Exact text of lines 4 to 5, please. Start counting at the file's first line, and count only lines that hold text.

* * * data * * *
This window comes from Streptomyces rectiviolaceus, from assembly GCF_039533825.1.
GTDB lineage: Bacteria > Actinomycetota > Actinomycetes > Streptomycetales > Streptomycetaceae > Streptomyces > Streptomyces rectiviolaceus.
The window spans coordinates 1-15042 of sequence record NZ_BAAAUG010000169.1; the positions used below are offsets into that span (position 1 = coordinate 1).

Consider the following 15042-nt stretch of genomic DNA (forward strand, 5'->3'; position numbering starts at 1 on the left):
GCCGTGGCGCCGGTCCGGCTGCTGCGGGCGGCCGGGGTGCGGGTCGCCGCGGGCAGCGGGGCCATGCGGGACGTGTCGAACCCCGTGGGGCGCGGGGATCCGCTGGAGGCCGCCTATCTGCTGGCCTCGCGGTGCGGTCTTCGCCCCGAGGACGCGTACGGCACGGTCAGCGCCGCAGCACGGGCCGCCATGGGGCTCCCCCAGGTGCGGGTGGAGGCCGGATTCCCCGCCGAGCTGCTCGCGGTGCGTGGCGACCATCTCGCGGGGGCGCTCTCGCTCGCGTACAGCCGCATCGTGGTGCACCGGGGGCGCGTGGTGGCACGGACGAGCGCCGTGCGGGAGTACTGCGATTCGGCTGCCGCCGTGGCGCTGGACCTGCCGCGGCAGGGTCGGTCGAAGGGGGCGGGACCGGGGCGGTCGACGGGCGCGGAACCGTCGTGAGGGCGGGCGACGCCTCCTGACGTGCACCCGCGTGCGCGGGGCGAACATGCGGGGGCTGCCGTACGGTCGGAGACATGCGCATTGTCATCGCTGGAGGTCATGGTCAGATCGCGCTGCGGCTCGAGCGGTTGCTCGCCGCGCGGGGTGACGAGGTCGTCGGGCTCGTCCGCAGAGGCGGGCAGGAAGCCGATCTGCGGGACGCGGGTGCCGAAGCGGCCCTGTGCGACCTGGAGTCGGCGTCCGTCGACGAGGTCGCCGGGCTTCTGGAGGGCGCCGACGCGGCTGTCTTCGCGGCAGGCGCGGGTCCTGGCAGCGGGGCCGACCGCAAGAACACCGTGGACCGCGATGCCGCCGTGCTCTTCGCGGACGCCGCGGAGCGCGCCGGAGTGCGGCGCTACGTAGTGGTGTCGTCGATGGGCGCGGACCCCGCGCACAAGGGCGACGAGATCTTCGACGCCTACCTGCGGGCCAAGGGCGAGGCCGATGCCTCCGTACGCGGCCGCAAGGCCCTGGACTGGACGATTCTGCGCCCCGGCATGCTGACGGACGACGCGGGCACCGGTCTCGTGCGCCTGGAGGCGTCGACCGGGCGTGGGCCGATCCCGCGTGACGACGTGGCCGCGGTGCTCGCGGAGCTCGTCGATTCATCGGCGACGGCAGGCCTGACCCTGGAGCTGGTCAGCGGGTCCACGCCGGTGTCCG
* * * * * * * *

Consider the following 15042-nt stretch of genomic DNA (forward strand, 5'->3'; position numbering starts at 1 on the left):
GCCGTGGCGCCGGTCCGGCTGCTGCGGGCGGCCGGGGTGCGGGTCGCCGCGGGCAGCGGGGCCATGCGGGACGTGTCGAACCCCGTGGGGCGCGGGGATCCGCTGGAGGCCGCCTATCTGCTGGCCTCGCGGTGCGGTCTTCGCCCCGAGGACGCGTACGGCACGGTCAGCGCCGCAGCACGGGCCGCCATGGGGCTCCCCCAGGTGCGGGTGGAGGCCGGATTCCCCGCCGAGCTGCTCGCGGTGCGTGGCGACCATCTCGCGGGGGCGCTCTCGCTCGCGTACAGCCGCATCGTGGTGCACCGGGGGCGCGTGGTGGCACGGACGAGCGCCGTGCGGGAGTACTGCGATTCGGCTGCCGCCGTGGCGCTGGACCTGCCGCGGCAGGGTCGGTCGAAGGGGGCGGGACCGGGGCGGTCGACGGGCGCGGAACCGTCGTGAGGGCGGGCGACGCCTCCTGACGTGCACCCGCGTGCGCGGGGCGAACATGCGGGGGCTGCCGTACGGTCGGAGACATGCGCATTGTCATCGCTGGAGGTCATGGTCAGATCGCGCTGCGGCTCGAGCGGTTGCTCGCCGCGCGGGGTGACGAGGTCGTCGGGCTCGTCCGCAGAGGCGGGCAGGAAGCCGATCTGCGGGACGCGGGTGCCGAAGCGGCCCTGTGCGACCTGGAGTCGGCGTCCGTCGACGAGGTCGCCGGGCTTCTGGAGGGCGCCGACGCGGCTGTCTTCGCGGCAGGCGCGGGTCCTGGCAGCGGGGCCGACCGCAAGAACACCGTGGACCGCGATGCCGCCGTGCTCTTCGCGGACGCCGCGGAGCGCGCCGGAGTGCGGCGCTACGTAGTGGTGTCGTCGATGGGCGCGGACCCCGCGCACAAGGGCGACGAGATCTTCGACGCCTACCTGCGGGCCAAGGGCGAGGCCGATGCCTCCGTACGCGGCCGCAAGGCCCTGGACTGGACGATTCTGCGCCCCGGCATGCTGACGGACGACGCGGGCACCGGTCTCGTGCGCCTGGAGGCGTCGACCGGGCGTGGGCCGATCCCGCGTGACGACGTGGCCGCGGTGCTCGCGGAGCTCGTCGATTCATCGGCGACGGCAGGCCTGACCCTGGAGCTGGTCAGCGGGTCCACGCCGGTGTCCG